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|Title:||Hydrogen production by enrichment granules in an acidogenic fermentation process||Authors:||SHIVA SADAT SHAYEGAN SALEK||Keywords:||acidogenic, hydrogen, hydrogen producing granule, glucose, synthetic wastewater||Issue Date:||28-Apr-2008||Citation:||SHIVA SADAT SHAYEGAN SALEK (2008-04-28). Hydrogen production by enrichment granules in an acidogenic fermentation process. ScholarBank@NUS Repository.||Abstract:||Energy supply and environmental protection are two crucial issues for sustainable development of today's world. Among renewable energies, hydrogen produced by biomass is a completely carbon-free fuel with a high energy yield (122 kJ/g), and considered a feasible alternative to fossil fuels. Harvesting hydrogen by fermentation process has attracted many researchers in recent years. This study demonstrated acidogenic sludge (pH 5.5) could produce hydrogen and also granulate in an anaerobic sequencing batch reactor (ASBR) fed with synthetic wastewater containing glucose with 6.7h hydraulic retention time (HRT).Optimization, enrichment, and stability of the acidogenic granular sludge have been investigated at a constant loading rate of 25 g-glucose/ (L.d). Results showed that hydrogen in the biogas increased from 15% to 48% by subjecting the biomass to a combination of heat-treatment, acidic pH, and carbon source limitation. The maximum hydrogen, yield, and production rate was 73%, 2.5 molH2/mol glucose, and 0.34 molH2/d, respectively. Microbial analysis indicated that enrichment by granulation was successful and microbial diversity changed significantly after treatments. The ASBR was operated for 445 days.The hydrogen producing granules were characterized. A typical matured granule was 1.7mm in diameter with an average of 43 m/h settling velocity.Moreover, as morphological analysis demonstrated, the inner and outer surface of the granules was comprised the same types of bacteria and hence had non-layered structure. A hydrogen producing granule had multiple cracks on the surface. The acidified effluent comprised volatile fatty acids (VFA) and alcohols. The VFA comprised acetate (73%), butyrate (23%), propionate (1.5%), caproate (0.69%), valerate (0.58%).||URI:||http://scholarbank.nus.edu.sg/handle/10635/28268|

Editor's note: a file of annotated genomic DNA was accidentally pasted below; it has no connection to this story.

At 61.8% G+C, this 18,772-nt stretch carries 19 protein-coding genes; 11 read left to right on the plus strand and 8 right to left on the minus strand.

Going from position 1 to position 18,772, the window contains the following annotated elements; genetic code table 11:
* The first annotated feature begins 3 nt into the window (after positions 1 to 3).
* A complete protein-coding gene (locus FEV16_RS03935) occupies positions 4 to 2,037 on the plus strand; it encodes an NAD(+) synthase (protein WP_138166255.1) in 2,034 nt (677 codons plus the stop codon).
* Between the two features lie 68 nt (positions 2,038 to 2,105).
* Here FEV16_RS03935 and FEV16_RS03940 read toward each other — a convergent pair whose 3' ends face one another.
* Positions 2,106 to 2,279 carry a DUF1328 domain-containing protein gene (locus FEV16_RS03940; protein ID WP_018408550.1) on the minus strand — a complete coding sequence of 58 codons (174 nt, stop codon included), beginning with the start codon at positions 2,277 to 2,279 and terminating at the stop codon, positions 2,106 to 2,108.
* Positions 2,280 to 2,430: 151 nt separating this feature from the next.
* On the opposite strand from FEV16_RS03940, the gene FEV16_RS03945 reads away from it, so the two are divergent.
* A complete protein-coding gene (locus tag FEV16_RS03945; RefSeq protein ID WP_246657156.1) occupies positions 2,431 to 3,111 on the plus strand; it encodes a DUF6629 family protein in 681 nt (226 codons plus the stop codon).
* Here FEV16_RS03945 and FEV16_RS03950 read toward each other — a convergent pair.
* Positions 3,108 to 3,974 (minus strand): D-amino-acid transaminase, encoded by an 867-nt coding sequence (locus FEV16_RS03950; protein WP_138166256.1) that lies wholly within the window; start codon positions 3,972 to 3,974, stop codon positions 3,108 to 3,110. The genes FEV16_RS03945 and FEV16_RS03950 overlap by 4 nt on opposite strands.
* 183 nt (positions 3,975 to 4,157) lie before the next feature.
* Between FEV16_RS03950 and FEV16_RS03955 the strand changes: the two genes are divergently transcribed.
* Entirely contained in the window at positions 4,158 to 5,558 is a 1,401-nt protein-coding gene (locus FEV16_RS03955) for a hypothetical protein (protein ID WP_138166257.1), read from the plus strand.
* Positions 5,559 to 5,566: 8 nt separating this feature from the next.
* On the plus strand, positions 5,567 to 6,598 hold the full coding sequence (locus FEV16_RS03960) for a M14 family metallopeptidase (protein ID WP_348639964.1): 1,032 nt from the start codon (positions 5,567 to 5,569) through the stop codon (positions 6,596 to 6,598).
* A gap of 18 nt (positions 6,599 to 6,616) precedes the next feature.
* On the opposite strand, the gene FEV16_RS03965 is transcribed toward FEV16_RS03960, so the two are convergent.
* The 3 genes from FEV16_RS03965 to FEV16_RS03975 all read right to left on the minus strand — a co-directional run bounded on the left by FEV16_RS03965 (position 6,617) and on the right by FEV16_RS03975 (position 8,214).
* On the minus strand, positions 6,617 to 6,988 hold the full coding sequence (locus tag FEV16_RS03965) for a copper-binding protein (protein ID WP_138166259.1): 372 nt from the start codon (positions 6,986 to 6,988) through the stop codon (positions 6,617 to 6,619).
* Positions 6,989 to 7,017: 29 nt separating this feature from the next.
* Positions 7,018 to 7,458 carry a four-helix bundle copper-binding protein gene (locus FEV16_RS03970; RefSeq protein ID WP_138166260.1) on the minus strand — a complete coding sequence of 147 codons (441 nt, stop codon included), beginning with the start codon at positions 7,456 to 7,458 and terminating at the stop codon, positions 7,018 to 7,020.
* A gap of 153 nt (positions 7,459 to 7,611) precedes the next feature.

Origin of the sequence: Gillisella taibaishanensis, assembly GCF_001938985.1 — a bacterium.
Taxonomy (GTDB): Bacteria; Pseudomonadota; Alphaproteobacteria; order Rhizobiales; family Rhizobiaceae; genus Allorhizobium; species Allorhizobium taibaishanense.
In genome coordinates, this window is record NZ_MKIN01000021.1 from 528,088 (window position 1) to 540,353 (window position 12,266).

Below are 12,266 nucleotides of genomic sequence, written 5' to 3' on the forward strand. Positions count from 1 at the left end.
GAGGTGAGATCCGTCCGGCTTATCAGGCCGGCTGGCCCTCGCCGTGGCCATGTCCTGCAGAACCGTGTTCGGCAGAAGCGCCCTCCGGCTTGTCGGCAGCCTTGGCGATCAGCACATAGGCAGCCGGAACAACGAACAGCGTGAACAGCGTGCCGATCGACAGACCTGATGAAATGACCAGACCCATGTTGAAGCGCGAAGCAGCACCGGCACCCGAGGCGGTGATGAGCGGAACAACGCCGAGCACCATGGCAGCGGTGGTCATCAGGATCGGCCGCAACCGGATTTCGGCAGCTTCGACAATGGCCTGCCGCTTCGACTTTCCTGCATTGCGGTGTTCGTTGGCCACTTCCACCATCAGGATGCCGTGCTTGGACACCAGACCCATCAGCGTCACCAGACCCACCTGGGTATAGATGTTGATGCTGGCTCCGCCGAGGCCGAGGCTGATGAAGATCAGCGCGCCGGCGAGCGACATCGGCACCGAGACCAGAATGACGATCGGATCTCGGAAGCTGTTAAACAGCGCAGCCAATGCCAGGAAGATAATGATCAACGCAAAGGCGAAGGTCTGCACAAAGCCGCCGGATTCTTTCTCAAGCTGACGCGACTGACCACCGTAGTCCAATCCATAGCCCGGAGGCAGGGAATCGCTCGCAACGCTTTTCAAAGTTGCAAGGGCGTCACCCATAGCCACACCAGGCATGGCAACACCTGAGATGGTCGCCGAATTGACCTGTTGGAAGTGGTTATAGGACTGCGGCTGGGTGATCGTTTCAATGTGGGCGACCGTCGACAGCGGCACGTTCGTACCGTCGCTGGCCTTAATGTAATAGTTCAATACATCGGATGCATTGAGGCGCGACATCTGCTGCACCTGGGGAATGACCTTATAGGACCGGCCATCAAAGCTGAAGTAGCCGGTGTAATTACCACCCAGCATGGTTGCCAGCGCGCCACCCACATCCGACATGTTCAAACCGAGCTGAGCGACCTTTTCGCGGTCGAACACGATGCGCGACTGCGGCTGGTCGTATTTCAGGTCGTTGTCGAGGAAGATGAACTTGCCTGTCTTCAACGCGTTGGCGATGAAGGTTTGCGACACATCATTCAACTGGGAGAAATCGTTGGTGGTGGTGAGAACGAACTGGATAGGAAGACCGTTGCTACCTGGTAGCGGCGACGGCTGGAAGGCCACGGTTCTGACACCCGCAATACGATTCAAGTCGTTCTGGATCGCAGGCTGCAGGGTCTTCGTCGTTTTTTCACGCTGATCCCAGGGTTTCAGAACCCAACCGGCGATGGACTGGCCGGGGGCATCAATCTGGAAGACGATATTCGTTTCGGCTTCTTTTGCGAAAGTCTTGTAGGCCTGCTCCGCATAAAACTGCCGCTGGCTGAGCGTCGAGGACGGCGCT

|Appears in Collections:||Master's Theses (Open)|
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